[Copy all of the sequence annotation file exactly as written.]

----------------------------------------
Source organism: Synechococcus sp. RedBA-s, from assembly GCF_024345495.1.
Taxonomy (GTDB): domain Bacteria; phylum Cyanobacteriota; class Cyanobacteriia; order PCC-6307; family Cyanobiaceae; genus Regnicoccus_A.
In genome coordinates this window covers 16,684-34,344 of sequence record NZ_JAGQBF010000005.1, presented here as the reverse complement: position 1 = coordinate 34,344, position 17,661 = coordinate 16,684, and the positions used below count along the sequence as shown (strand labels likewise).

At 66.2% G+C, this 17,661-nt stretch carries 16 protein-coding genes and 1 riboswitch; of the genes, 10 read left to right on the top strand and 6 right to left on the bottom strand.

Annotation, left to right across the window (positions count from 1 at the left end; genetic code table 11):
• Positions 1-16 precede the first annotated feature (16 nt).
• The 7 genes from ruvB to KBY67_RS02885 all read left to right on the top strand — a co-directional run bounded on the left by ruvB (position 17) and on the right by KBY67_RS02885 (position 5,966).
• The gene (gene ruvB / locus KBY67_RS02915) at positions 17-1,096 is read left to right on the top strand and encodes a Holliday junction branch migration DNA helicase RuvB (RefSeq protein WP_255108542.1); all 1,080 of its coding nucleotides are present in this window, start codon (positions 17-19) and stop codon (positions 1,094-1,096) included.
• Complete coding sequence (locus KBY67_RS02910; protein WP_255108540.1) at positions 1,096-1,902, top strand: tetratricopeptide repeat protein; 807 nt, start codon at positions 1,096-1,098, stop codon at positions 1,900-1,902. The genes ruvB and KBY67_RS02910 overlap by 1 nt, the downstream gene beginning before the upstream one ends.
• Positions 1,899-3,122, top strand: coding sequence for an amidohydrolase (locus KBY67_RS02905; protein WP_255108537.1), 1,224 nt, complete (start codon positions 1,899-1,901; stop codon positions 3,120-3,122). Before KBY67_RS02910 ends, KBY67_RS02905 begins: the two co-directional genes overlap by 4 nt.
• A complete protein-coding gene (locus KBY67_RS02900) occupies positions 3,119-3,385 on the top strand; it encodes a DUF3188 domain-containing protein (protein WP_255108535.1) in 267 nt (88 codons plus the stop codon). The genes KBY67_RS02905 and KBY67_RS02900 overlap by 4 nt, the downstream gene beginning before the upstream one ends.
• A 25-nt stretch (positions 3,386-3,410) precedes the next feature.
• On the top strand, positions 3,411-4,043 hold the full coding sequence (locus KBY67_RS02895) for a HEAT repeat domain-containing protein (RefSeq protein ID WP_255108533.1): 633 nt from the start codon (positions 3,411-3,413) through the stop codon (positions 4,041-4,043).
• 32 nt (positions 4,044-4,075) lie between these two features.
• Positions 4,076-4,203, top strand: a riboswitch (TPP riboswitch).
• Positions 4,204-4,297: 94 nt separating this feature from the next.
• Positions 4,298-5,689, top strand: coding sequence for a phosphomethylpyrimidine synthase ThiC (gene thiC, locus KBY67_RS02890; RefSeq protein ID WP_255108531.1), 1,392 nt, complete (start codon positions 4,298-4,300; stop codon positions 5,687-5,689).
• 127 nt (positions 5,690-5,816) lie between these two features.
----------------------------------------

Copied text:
Source organism: Synechococcus sp. RedBA-s, from assembly GCF_024345495.1.
Taxonomy (GTDB): domain Bacteria; phylum Cyanobacteriota; class Cyanobacteriia; order PCC-6307; family Cyanobiaceae; genus Regnicoccus_A.
In genome coordinates this window covers 16,684-34,344 of sequence record NZ_JAGQBF010000005.1, presented here as the reverse complement: position 1 = coordinate 34,344, position 17,661 = coordinate 16,684, and the positions used below count along the sequence as shown (strand labels likewise).

At 66.2% G+C, this 17,661-nt stretch carries 16 protein-coding genes and 1 riboswitch; of the genes, 10 read left to right on the top strand and 6 right to left on the bottom strand.

Annotation, left to right across the window (positions count from 1 at the left end; genetic code table 11):
• Positions 1-16 precede the first annotated feature (16 nt).
• The 7 genes from ruvB to KBY67_RS02885 all read left to right on the top strand — a co-directional run bounded on the left by ruvB (position 17) and on the right by KBY67_RS02885 (position 5,966).
• The gene (gene ruvB / locus KBY67_RS02915) at positions 17-1,096 is read left to right on the top strand and encodes a Holliday junction branch migration DNA helicase RuvB (RefSeq protein WP_255108542.1); all 1,080 of its coding nucleotides are present in this window, start codon (positions 17-19) and stop codon (positions 1,094-1,096) included.
• Complete coding sequence (locus KBY67_RS02910; protein WP_255108540.1) at positions 1,096-1,902, top strand: tetratricopeptide repeat protein; 807 nt, start codon at positions 1,096-1,098, stop codon at positions 1,900-1,902. The genes ruvB and KBY67_RS02910 overlap by 1 nt, the downstream gene beginning before the upstream one ends.
• Positions 1,899-3,122, top strand: coding sequence for an amidohydrolase (locus KBY67_RS02905; protein WP_255108537.1), 1,224 nt, complete (start codon positions 1,899-1,901; stop codon positions 3,120-3,122). Before KBY67_RS02910 ends, KBY67_RS02905 begins: the two co-directional genes overlap by 4 nt.
• A complete protein-coding gene (locus KBY67_RS02900) occupies positions 3,119-3,385 on the top strand; it encodes a DUF3188 domain-containing protein (protein WP_255108535.1) in 267 nt (88 codons plus the stop codon). The genes KBY67_RS02905 and KBY67_RS02900 overlap by 4 nt, the downstream gene beginning before the upstream one ends.
• A 25-nt stretch (positions 3,386-3,410) precedes the next feature.
• On the top strand, positions 3,411-4,043 hold the full coding sequence (locus KBY67_RS02895) for a HEAT repeat domain-containing protein (RefSeq protein ID WP_255108533.1): 633 nt from the start codon (positions 3,411-3,413) through the stop codon (positions 4,041-4,043).
• 32 nt (positions 4,044-4,075) lie between these two features.
• Positions 4,076-4,203, top strand: a riboswitch (TPP riboswitch).
• Positions 4,204-4,297: 94 nt separating this feature from the next.
• Positions 4,298-5,689, top strand: coding sequence for a phosphomethylpyrimidine synthase ThiC (gene thiC, locus KBY67_RS02890; RefSeq protein ID WP_255108531.1), 1,392 nt, complete (start codon positions 4,298-4,300; stop codon positions 5,687-5,689).
• 127 nt (positions 5,690-5,816) lie between these two features.